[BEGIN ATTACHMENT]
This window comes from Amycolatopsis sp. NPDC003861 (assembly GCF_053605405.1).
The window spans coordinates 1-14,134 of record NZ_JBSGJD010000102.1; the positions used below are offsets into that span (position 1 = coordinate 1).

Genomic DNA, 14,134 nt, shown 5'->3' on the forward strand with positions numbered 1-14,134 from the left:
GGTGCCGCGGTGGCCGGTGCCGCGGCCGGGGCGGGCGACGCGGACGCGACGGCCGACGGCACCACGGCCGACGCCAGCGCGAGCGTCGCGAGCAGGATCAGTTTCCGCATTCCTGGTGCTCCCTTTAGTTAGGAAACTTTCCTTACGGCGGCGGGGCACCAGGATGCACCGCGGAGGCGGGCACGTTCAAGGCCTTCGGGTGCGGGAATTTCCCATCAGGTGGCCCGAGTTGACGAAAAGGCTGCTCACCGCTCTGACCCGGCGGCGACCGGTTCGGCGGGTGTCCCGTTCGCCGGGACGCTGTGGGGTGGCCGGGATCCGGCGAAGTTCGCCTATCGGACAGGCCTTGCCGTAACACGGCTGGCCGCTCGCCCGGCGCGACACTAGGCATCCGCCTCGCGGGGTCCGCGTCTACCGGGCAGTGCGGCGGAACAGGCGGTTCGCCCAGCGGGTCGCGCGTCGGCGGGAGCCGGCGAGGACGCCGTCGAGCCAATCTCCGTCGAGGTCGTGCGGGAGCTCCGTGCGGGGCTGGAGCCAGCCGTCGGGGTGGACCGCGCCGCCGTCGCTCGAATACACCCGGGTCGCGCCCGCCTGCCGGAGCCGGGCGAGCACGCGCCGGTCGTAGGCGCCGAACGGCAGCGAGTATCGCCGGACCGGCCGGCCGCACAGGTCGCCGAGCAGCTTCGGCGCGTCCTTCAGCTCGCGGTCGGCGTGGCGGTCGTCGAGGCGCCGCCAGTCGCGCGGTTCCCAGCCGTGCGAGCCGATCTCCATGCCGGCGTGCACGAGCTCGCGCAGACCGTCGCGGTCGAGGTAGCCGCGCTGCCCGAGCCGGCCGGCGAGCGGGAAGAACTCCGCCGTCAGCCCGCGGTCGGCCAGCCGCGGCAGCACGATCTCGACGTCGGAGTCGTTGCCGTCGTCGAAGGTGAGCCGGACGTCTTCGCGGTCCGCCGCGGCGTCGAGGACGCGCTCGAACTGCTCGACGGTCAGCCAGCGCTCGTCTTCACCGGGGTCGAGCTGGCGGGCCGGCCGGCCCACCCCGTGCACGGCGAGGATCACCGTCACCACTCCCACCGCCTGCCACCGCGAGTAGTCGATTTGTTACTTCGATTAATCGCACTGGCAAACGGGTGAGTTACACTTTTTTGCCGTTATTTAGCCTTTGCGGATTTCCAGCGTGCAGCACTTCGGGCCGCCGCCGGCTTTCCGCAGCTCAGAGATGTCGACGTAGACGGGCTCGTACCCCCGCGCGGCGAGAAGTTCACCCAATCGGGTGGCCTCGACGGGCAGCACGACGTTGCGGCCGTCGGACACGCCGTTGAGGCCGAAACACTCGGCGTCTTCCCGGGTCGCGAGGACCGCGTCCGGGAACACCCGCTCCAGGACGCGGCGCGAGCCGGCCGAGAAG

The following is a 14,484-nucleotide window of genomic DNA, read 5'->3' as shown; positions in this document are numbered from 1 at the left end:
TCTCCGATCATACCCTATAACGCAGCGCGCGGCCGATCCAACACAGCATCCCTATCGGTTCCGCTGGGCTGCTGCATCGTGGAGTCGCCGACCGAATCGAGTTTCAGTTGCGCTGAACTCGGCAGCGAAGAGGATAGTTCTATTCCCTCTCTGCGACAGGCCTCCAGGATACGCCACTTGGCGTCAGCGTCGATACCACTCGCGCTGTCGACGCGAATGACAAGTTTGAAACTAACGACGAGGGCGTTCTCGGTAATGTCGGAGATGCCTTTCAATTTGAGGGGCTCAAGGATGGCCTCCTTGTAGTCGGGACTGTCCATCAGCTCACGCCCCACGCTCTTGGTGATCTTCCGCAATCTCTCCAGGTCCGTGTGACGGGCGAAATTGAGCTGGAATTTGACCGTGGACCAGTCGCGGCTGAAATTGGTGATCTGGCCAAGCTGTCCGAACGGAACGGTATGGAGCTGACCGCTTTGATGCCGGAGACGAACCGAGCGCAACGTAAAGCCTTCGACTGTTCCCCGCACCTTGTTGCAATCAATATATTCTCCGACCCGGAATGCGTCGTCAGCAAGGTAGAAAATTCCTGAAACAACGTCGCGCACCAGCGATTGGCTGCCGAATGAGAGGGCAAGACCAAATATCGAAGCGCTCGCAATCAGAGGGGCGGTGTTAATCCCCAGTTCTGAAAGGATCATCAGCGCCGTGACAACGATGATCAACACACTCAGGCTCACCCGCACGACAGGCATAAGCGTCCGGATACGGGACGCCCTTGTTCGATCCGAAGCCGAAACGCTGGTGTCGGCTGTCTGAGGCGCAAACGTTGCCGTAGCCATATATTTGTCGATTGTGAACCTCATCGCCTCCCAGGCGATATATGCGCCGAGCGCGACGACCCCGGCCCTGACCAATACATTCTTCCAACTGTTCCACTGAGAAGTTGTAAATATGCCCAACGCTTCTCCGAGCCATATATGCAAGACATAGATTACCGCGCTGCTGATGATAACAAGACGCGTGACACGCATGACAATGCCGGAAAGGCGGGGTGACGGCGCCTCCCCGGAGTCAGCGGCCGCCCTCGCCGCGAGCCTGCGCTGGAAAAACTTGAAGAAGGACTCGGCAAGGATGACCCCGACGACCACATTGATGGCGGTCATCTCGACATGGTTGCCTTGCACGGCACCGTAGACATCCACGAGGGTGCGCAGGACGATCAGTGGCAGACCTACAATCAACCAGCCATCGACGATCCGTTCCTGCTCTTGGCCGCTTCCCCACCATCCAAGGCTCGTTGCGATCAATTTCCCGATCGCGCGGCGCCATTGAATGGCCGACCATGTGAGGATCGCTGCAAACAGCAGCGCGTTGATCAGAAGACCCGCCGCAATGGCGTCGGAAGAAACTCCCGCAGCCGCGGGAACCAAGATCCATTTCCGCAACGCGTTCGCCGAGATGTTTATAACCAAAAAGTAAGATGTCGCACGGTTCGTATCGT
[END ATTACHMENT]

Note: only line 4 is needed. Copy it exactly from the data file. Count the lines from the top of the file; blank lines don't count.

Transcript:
GGTGCCGCGGTGGCCGGTGCCGCGGCCGGGGCGGGCGACGCGGACGCGACGGCCGACGGCACCACGGCCGACGCCAGCGCGAGCGTCGCGAGCAGGATCAGTTTCCGCATTCCTGGTGCTCCCTTTAGTTAGGAAACTTTCCTTACGGCGGCGGGGCACCAGGATGCACCGCGGAGGCGGGCACGTTCAAGGCCTTCGGGTGCGGGAATTTCCCATCAGGTGGCCCGAGTTGACGAAAAGGCTGCTCACCGCTCTGACCCGGCGGCGACCGGTTCGGCGGGTGTCCCGTTCGCCGGGACGCTGTGGGGTGGCCGGGATCCGGCGAAGTTCGCCTATCGGACAGGCCTTGCCGTAACACGGCTGGCCGCTCGCCCGGCGCGACACTAGGCATCCGCCTCGCGGGGTCCGCGTCTACCGGGCAGTGCGGCGGAACAGGCGGTTCGCCCAGCGGGTCGCGCGTCGGCGGGAGCCGGCGAGGACGCCGTCGAGCCAATCTCCGTCGAGGTCGTGCGGGAGCTCCGTGCGGGGCTGGAGCCAGCCGTCGGGGTGGACCGCGCCGCCGTCGCTCGAATACACCCGGGTCGCGCCCGCCTGCCGGAGCCGGGCGAGCACGCGCCGGTCGTAGGCGCCGAACGGCAGCGAGTATCGCCGGACCGGCCGGCCGCACAGGTCGCCGAGCAGCTTCGGCGCGTCCTTCAGCTCGCGGTCGGCGTGGCGGTCGTCGAGGCGCCGCCAGTCGCGCGGTTCCCAGCCGTGCGAGCCGATCTCCATGCCGGCGTGCACGAGCTCGCGCAGACCGTCGCGGTCGAGGTAGCCGCGCTGCCCGAGCCGGCCGGCGAGCGGGAAGAACTCCGCCGTCAGCCCGCGGTCGGCCAGCCGCGGCAGCACGATCTCGACGTCGGAGTCGTTGCCGTCGTCGAAGGTGAGCCGGACGTCTTCGCGGTCCGCCGCGGCGTCGAGGACGCGCTCGAACTGCTCGACGGTCAGCCAGCGCTCGTCTTCACCGGGGTCGAGCTGGCGGGCCGGCCGGCCCACCCCGTGCACGGCGAGGATCACCGTCACCACTCCCACCGCCTGCCACCGCGAGTAGTCGATTTGTTACTTCGATTAATCGCACTGGCAAACGGGTGAGTTACACTTTTTTGCCGTTATTTAGCCTTTGCGGATTTCCAGCGTGCAGCACTTCGGGCCGCCGCCGGCTTTCCGCAGCTCAGAGATGTCGACGTAGACGGGCTCGTACCCCCGCGCGGCGAGAAGTTCACCCAATCGGGTGGCCTCGACGGGCAGCACGACGTTGCGGCCGTCGGACACGCCGTTGAGGCCGAAACACTCGGCGTCTTCCCGGGTCGCGAGGACCGCGTCCGGGAACACCCGCTCCAGGACGCGGCGCGAGCCGGCCGAGAAG